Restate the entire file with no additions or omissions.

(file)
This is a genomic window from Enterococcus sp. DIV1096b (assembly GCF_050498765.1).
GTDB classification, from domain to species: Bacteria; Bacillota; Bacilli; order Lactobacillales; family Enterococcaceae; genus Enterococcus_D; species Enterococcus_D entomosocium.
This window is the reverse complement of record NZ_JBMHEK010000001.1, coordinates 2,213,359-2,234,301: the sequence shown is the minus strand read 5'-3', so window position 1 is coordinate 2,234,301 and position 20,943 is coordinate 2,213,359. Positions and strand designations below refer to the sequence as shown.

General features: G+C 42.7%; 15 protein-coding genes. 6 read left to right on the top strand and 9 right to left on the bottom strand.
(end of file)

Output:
This is a genomic window from Enterococcus sp. DIV1096b (assembly GCF_050498765.1).
GTDB classification, from domain to species: Bacteria; Bacillota; Bacilli; order Lactobacillales; family Enterococcaceae; genus Enterococcus_D; species Enterococcus_D entomosocium.
This window is the reverse complement of record NZ_JBMHEK010000001.1, coordinates 2,213,359-2,234,301: the sequence shown is the minus strand read 5'-3', so window position 1 is coordinate 2,234,301 and position 20,943 is coordinate 2,213,359. Positions and strand designations below refer to the sequence as shown.

General features: G+C 42.7%; 15 protein-coding genes. 6 read left to right on the top strand and 9 right to left on the bottom strand.